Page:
Los Angeles Attorney Chosen to Head Investigation of Espy
By Pierre Thomas and Howard Schneider
A federal panel yesterday named Los Angeles lawyer Donald C. Smaltz as independent counsel to investigate whether Agriculture Secretary Mike Espy accepted gifts from companies regulated by his department.
Smaltz, 57, is a former assistant U.S. attorney for California's Southern District who has specialized more recently in white-collar criminal defense.
In 1989 he was reportedly on a short list of names of candidates to become U.S. attorney in Los Angeles. He serves as chairman of the disciplinary committee of the federal district court for California's Central District and has lectured for a decade at Southwestern University in Los Angeles.
"Don is a first-rate lawyer," said Michael Klowden, managing partner for the Los Angeles offices of Morgan, Lewis & Bockius where Smaltz worked 1987 through 1992. "He is the first person I would want on my side and the last person I would want on the other side."
Klowden described Smaltz as a Republican "but not overly political."
The court granted Smaltz authority to probe whether Espy has "committed a violation of any federal law ... relating in any way to the acceptance of gifts by him from organizations or individuals with business pending before the Department of Agriculture."
The federal probe focuses on whether Espy accepted gifts from Tyson Foods Inc. the nation's largest poultry producer, as well as from Quaker Oats. Federal investigators also have questioned whether it was appropriate for a female friend of Espy to have accepted gifts from Tyson.
Espy has denied any wrongdoing and yesterday his attorney welcomed getting the process moving.
"We are looking forward to working with the independent counsel and obtaining exoneration of Secretary Espy in short order," said Reid Weingarten, Espy's lead attorney. "I think he is competent, respected lawyer."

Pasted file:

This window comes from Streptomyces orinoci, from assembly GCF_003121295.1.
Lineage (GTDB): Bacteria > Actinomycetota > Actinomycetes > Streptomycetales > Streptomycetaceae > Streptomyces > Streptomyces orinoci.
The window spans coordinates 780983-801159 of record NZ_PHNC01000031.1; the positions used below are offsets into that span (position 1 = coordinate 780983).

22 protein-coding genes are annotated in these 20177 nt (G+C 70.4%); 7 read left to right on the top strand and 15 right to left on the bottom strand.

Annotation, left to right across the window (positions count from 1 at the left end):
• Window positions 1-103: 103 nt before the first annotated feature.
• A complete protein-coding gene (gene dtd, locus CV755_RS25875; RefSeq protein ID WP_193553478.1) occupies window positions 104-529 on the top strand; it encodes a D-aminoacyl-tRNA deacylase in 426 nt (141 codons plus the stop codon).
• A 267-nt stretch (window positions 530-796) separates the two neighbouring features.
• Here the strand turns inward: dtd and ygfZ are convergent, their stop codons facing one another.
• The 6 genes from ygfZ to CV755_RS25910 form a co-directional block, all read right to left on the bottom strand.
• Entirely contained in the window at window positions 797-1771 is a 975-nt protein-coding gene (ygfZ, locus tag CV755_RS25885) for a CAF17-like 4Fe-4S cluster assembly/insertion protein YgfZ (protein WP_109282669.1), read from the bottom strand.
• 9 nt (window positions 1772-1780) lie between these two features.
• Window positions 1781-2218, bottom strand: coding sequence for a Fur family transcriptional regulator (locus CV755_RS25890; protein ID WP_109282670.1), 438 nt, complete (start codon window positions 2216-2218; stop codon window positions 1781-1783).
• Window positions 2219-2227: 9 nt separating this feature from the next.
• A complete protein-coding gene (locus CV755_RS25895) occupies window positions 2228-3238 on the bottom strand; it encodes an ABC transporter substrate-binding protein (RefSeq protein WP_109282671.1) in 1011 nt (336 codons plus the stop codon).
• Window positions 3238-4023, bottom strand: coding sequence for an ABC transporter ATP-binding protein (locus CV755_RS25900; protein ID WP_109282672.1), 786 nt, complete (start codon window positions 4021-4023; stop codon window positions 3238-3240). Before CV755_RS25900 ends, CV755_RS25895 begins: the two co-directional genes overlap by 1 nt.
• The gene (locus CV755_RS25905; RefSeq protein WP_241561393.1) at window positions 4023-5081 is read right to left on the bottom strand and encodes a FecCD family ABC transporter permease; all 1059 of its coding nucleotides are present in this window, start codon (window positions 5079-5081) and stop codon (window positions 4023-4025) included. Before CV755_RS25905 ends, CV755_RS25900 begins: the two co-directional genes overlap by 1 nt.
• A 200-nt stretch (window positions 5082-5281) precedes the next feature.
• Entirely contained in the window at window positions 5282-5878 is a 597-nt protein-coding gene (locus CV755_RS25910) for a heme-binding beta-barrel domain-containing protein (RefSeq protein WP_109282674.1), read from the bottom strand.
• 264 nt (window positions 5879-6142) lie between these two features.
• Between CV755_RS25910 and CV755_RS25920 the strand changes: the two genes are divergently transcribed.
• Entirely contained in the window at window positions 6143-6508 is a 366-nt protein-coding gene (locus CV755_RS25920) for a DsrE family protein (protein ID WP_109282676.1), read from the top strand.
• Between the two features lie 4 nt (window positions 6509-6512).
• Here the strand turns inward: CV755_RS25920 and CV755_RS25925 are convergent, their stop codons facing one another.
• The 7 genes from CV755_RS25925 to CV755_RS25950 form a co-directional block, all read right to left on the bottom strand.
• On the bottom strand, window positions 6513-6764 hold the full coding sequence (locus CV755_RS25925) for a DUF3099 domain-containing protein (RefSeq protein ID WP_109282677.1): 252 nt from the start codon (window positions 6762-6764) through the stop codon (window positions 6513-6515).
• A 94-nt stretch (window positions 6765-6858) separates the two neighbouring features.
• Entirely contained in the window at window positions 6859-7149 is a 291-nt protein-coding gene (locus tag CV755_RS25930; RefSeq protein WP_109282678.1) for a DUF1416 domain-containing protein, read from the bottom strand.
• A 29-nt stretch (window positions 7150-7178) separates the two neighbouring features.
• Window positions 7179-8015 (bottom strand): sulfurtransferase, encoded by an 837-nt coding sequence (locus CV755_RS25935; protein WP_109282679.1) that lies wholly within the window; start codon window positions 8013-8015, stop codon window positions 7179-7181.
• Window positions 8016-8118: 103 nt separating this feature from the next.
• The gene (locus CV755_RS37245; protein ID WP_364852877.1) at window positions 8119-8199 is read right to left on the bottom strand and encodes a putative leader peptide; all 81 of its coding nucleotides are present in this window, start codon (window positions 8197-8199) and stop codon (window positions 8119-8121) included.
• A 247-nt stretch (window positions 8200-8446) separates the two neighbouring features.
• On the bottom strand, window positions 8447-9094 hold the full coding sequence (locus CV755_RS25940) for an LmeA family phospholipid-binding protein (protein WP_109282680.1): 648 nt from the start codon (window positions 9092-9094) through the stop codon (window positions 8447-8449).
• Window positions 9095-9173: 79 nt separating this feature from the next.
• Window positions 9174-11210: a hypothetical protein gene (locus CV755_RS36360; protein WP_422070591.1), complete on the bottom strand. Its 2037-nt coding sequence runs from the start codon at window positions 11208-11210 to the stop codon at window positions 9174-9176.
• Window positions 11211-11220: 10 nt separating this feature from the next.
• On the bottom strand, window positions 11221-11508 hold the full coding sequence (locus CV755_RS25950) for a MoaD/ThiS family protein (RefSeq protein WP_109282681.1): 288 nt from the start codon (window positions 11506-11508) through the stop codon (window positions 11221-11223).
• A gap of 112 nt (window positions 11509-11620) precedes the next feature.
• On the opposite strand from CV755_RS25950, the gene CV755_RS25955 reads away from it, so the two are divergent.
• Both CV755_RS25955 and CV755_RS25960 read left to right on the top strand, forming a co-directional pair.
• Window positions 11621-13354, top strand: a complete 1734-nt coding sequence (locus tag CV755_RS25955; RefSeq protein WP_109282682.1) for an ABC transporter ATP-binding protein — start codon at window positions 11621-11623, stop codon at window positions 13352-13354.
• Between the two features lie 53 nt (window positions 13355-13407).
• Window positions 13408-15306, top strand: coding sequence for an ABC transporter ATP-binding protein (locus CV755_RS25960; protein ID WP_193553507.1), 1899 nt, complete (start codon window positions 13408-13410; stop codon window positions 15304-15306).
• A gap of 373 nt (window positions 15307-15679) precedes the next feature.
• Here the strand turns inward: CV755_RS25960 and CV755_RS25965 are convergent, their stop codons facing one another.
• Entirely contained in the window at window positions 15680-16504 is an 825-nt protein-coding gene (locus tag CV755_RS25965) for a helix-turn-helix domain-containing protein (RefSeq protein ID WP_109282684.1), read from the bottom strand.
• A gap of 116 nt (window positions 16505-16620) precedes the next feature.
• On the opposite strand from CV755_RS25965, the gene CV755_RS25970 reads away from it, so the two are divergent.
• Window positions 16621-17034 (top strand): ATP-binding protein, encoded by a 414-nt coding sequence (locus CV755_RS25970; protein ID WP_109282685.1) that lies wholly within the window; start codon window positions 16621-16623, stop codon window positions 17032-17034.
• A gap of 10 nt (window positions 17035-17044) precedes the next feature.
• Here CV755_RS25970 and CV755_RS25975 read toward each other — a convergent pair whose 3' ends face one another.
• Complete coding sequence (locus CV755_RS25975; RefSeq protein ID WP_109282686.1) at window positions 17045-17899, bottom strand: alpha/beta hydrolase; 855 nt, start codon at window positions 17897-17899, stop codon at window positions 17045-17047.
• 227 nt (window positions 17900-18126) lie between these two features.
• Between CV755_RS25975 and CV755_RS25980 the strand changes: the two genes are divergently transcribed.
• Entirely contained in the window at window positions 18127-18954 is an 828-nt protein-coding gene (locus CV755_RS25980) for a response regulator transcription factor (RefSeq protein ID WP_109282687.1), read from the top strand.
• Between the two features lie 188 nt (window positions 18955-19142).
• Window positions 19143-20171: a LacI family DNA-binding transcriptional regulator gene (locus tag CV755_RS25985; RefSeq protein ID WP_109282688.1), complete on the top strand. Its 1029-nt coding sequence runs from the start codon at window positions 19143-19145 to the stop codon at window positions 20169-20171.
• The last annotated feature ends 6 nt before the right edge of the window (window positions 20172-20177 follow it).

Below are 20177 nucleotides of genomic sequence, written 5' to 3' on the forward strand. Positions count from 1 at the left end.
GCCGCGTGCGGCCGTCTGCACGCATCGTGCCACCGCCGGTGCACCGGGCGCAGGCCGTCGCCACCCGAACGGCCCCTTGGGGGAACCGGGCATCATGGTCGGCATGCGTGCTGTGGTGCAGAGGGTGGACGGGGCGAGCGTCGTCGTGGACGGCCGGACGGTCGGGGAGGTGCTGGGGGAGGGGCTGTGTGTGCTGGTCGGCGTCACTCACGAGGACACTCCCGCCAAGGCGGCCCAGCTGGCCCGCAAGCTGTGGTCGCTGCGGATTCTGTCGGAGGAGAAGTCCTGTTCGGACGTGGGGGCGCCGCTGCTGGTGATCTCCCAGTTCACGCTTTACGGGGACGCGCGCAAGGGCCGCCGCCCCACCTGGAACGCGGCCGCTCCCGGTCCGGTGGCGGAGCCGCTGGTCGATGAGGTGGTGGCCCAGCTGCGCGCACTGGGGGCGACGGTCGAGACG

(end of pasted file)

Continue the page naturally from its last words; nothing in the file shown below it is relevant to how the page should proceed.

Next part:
Smaltz was appointed by the same three-judge panel that came under fire for selecting conservative Republican Kenneth W. Starr to investigate the Whitewater affair.
Starr's appointment was criticized by Clinton administration supporters who felt the former solicitor general had been installed by conservatives hoping for the toughest possible investigation of the Clintons' Whitewater investment. Criticism intensified when it was disclosed that federal Judge David B. Sentelle, head of the three-judge panel and a staunch conservative, had met with one of the Clinton administration's fiercest Whitewater critics while the appointment was under consideration.
The choice of Smaltz did not draw the same partisan attacks as Starr's appointment despite his established Republican ties. He has donated $500 each to two conservative GOP candidates in California in 1992. His wife, Lois, was appointed a Superior Court judge in 1991 by Republican Gov. Pete Wilson, who once worked in a firm with Smaltz.
The Espy investigation was started in April by the Justice Department's public integrity section following a referral from the Agriculture Department's inspector general. The probe had been prompted by a news article detailing gifts Espy allegedly accepted from Tyson Foods Inc., the Arkansas company whose owner, Donald Tyson, has had political ties to President Clinton since his earliest days in public office.
At issue is the 1907 Meat Inspection Act, which bars Agriculture Department employees from accepting "anything of value" from members of the industry they regulate.
Four weeks ago Attorney General Janet Reno requested the panel appoint an independent counsel after a preliminary investigation showed Espy "accepted gifts from Tyson Foods in the course of two separate trips, one to Arkansas in May, 1993, and one in Texas in January, 1994," Reno wrote.
"In total, the gifts amounted to at least several hundred dollars in value." The gifts Espy allegedly accepted were tickets to a Dallas Cowboys football game and a trip on a Tyson corporate jet.
Also under investigation is Espy's alleged acceptance from the Quaker Oats company of tickets to a Chicago Bulls basketball game.
Following Reno's request for the independent counsel, the White House issued new rules forbidding Cabinet secretaries and other political appointees from accepting gifts or trips from companies they regulate even if they later reimburse the companies -- as Espy said he did.
Espy said his ties to Tyson and other food industry officials have not affected his policies, and that he has improved meat and poultry inspection, a point disputed by some analysts and supported by others.
Staff writers Toni Locy and Sharon LaFraniere in Washington and Christine Spolar in Los Angeles contributed to this report.
© Copyright 1994 The Washington Post Company